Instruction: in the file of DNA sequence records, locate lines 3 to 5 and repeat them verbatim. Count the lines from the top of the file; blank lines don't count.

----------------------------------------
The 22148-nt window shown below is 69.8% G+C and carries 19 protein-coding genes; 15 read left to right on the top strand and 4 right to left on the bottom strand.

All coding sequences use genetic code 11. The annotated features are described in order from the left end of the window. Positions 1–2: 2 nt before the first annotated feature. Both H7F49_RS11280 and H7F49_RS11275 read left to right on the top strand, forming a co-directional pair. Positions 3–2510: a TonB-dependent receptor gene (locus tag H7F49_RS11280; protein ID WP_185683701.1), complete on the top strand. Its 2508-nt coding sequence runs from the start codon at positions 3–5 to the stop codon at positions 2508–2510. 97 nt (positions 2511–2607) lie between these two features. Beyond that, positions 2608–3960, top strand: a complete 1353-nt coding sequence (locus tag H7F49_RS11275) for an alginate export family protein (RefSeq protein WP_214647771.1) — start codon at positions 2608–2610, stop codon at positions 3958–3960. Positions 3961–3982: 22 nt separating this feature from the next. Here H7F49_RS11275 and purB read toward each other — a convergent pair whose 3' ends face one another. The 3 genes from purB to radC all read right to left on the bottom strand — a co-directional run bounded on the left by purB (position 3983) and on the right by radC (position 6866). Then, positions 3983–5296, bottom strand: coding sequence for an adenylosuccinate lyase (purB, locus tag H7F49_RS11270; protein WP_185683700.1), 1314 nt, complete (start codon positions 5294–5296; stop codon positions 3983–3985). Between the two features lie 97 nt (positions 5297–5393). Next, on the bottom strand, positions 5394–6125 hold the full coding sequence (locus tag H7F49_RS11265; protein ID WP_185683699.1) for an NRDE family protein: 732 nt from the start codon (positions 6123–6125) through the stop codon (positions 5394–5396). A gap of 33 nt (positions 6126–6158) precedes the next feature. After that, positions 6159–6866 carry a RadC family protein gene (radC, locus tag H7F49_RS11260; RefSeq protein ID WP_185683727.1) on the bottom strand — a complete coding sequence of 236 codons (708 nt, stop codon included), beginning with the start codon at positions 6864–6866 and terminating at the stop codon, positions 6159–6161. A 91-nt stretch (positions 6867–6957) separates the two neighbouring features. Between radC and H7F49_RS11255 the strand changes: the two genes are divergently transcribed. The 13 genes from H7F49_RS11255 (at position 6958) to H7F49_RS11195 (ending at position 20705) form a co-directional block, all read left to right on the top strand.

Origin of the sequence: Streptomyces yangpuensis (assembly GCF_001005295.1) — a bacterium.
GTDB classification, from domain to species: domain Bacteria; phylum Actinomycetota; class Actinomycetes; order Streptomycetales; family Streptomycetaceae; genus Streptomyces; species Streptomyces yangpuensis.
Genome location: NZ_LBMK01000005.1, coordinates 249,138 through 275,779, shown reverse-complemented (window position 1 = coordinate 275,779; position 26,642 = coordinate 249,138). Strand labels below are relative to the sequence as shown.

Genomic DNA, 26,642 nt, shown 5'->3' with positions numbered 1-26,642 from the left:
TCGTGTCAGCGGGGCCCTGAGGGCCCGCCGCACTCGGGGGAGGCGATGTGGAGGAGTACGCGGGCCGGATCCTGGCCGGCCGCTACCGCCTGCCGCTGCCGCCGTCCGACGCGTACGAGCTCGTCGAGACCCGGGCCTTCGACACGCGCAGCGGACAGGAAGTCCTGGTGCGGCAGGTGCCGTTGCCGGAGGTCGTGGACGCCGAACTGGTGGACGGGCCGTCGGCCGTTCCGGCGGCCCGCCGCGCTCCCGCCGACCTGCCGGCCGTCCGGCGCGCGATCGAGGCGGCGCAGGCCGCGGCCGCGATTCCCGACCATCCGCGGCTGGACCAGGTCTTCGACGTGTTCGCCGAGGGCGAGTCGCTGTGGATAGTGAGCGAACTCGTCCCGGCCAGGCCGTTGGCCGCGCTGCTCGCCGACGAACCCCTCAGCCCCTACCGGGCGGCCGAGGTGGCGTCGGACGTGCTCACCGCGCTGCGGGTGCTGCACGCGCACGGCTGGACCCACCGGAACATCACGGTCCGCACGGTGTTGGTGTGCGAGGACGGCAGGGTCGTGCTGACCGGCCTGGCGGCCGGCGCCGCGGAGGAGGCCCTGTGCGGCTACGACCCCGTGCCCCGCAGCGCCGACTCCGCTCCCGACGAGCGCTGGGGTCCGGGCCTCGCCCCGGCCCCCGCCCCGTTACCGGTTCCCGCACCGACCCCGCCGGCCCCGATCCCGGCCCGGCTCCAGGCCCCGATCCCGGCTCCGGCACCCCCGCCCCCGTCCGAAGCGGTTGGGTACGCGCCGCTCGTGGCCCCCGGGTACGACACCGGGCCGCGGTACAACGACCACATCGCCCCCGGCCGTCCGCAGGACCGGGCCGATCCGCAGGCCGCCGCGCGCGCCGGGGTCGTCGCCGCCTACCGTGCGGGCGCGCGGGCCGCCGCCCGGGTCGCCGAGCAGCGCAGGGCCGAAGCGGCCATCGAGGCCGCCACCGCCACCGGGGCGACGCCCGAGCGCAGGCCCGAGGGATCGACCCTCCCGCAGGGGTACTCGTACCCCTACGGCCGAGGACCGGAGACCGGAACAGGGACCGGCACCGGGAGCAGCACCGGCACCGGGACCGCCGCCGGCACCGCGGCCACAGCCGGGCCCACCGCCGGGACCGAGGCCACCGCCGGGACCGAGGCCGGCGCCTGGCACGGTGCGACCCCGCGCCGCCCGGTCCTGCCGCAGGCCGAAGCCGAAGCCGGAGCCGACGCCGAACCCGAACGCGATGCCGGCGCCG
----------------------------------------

Origin of the sequence: Streptomyces yangpuensis (assembly GCF_001005295.1) — a bacterium.
GTDB classification, from domain to species: domain Bacteria; phylum Actinomycetota; class Actinomycetes; order Streptomycetales; family Streptomycetaceae; genus Streptomyces; species Streptomyces yangpuensis.
Genome location: NZ_LBMK01000005.1, coordinates 249,138 through 275,779, shown reverse-complemented (window position 1 = coordinate 275,779; position 26,642 = coordinate 249,138). Strand labels below are relative to the sequence as shown.